other parties. -- the vote. Many of the Tories are reasonable people -


most of them. That does not mean I have to agree with them. The


wonderful thing about this coalition and how it differs with


the last one, this coalition means we can have an upfront argument on


the issues that still treat each other like decent human beings. The


last Tony Blair/Gordon Brown government had rancorous fighting


in the background. You must be very depressed at the polls which show


that if Mr Clegg fell under a bus, Vince Cable would be the clear


favourite to take over from him. would be very depressed if Nick


Clegg went under a bus. I want him to be our leader. I think that he


should be and will be our leader for a very long time to come. If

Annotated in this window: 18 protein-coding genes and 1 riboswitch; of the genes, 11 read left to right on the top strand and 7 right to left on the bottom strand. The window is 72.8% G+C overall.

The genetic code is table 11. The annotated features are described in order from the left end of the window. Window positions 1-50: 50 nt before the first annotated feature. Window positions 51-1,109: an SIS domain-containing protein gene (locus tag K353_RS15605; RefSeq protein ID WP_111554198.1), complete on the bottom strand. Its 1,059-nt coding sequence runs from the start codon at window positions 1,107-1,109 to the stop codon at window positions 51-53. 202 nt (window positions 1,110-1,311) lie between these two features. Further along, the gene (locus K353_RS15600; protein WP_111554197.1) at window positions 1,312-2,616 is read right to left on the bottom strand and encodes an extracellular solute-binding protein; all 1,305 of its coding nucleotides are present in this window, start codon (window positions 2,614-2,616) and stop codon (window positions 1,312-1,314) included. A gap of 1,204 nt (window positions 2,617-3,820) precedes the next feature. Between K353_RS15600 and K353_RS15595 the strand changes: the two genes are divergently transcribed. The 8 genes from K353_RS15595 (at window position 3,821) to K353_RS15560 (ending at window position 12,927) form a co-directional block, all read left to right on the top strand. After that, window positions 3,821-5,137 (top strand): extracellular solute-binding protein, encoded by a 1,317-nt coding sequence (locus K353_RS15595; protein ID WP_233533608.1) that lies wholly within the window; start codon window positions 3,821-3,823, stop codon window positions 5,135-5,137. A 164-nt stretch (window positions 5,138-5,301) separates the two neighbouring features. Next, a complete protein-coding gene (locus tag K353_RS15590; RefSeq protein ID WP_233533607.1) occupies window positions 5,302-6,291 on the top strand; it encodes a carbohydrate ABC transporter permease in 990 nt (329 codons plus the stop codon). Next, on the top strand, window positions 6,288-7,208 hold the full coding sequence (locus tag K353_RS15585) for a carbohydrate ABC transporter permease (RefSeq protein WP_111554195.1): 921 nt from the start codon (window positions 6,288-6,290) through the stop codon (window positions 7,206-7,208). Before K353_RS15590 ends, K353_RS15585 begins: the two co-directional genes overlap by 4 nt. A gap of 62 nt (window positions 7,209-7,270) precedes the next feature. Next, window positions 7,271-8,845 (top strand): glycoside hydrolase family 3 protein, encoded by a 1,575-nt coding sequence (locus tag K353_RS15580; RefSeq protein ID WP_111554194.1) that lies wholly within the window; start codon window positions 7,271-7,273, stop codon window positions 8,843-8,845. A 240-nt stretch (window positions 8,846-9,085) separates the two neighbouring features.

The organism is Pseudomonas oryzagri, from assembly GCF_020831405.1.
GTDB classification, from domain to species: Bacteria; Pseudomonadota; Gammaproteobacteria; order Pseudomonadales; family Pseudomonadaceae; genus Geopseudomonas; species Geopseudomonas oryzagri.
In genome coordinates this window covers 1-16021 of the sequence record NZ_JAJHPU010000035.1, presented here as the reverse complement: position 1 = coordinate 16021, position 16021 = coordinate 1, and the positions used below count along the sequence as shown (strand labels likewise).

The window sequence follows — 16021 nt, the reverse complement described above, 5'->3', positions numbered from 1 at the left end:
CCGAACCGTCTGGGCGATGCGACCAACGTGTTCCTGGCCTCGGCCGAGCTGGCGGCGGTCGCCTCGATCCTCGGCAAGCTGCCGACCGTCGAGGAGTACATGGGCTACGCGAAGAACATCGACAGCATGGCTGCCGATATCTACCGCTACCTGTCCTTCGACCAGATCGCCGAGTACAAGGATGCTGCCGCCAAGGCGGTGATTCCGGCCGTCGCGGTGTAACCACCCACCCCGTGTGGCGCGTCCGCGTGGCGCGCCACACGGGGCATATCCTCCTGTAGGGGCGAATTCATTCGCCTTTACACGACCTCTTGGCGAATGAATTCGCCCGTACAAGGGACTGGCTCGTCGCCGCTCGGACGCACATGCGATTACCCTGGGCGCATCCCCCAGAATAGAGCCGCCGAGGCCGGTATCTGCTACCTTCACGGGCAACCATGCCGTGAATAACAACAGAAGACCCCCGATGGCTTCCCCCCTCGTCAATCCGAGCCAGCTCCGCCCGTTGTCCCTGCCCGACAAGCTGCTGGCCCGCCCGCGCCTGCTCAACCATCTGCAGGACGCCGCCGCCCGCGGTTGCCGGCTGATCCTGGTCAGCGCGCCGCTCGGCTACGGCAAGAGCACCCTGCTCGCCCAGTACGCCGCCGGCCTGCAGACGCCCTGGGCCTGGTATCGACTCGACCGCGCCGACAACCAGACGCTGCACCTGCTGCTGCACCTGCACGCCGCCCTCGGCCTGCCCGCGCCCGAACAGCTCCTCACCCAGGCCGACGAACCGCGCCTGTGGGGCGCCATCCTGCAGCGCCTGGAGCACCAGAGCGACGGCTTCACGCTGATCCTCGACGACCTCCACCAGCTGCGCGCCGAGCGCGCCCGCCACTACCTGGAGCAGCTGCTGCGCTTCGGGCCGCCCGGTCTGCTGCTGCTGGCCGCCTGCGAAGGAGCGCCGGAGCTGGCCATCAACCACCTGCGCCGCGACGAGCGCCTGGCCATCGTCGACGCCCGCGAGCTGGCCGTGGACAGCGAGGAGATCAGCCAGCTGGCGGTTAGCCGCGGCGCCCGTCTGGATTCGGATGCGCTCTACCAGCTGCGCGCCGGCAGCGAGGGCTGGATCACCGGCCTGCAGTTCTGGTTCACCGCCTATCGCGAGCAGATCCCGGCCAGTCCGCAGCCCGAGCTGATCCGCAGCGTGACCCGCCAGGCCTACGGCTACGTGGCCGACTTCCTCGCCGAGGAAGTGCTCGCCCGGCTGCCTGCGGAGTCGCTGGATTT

you look at what has happened to this party, we have grown hugely as


a party in government. You must be depressed that Mr Cable is ahead of


you. You are talking about the race that does not exist. I'm talking a


what is best for the Liberal Democrats. We need to unite in get


behind Nick Clegg and back him all the way to the next election and


beyond. -- getting behind. I spoke to Nick Clegg before the apology. I


was struck by the fact that had come completely from the heart. No


one told him to do it. There he said this was the moment to do that.


I think we will see an unblocking of pupils is and respect for him as


a person needing a party for many years to come. -- people's ears.